Healthy, vigorously lawns can easily out-compete a crabgrass infestation. But, in the heat of July, your lawn may be especially stressed. These hot summer months are exactly when crabgrass thrives. Unfortunately, this is also the toughest time to treat crabgrass. It is often resistant to post-emergent herbicide, and the herbicide will not kill the crabgrass seed that will produce future outbreaks.
Hand weed your crabgrass with the help of a small spade. Water the grass first to loosen the soil.
Spot treat the crabgrass with a post-emergent herbicide listed as safe to use on crabgrass and the type of grass in your lawn. Mow or cut the crabgrass low and allow it to re-grow around 1 inch before spraying it. Coat the crabgrass with the herbicide (according to the manufacturer's instructions) early in the morning on a day when there is no rain forecast for the next 48 hours. Re-spray at the intervals dictated by the manufacturer until the crabgrass is gone.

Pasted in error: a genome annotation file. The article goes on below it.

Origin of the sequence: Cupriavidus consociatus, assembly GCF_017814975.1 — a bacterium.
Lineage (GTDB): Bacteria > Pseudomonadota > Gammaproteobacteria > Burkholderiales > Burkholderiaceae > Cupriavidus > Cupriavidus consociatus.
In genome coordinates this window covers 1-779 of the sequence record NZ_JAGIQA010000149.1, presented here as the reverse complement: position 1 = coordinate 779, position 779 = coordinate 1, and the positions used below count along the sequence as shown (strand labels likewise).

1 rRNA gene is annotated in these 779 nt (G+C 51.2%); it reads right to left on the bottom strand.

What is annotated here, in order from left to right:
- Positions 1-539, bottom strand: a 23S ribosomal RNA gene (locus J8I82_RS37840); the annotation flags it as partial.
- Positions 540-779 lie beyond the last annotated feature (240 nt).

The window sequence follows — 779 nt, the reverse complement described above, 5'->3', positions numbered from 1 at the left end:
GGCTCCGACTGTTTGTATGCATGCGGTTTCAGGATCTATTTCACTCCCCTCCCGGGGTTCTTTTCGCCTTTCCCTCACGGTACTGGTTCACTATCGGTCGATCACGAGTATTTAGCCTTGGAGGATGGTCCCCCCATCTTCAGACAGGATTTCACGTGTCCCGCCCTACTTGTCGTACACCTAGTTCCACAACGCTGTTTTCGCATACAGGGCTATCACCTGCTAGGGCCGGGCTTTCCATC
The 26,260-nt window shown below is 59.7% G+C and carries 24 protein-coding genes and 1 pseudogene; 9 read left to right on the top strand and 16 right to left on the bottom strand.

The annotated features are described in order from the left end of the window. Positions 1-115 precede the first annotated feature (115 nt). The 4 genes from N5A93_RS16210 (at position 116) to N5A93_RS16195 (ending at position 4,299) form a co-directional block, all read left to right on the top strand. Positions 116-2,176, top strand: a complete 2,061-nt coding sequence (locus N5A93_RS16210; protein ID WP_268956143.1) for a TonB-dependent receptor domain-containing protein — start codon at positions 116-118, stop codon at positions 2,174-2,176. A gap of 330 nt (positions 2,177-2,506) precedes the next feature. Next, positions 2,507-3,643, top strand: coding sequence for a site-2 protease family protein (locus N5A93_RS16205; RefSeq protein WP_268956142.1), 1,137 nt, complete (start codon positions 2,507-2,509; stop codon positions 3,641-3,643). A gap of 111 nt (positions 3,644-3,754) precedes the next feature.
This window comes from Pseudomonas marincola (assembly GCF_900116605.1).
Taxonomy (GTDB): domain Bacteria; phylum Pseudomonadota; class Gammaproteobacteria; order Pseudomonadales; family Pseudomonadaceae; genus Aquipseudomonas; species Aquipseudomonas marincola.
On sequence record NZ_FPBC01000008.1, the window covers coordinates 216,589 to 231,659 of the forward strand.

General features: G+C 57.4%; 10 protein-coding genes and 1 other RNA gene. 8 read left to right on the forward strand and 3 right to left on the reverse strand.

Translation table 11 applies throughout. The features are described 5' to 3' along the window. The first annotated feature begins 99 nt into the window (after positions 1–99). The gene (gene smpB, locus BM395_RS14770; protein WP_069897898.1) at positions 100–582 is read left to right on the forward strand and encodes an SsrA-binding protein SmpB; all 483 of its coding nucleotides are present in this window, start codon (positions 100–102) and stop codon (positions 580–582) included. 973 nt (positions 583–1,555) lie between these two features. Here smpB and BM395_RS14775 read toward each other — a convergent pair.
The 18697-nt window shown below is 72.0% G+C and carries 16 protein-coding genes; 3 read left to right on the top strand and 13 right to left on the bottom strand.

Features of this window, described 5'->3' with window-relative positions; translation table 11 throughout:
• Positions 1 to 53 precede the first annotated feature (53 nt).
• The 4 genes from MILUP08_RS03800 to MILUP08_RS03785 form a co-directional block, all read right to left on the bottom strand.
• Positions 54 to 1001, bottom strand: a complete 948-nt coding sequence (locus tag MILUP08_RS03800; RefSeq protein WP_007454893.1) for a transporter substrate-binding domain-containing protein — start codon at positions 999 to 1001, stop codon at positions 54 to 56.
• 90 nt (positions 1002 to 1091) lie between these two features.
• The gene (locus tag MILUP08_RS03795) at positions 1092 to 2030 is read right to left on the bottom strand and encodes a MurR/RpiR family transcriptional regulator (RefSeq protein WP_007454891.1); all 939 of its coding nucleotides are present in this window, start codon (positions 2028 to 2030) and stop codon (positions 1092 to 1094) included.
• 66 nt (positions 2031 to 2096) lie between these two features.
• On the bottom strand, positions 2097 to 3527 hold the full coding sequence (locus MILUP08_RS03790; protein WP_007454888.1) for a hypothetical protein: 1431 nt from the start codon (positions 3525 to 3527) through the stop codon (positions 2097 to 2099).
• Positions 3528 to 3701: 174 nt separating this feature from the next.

Mow your lawn to a height of 2 1/2 to 3 inches after the crabgrass is gone to help guard against an outbreak the following season.
Apply a pre-emergent crabgrass herbicide in early spring. Spray or spread liquid or granular pre-emergent herbicide over your lawn. Re-apply the herbicide at the intervals dictated by its manufacturer.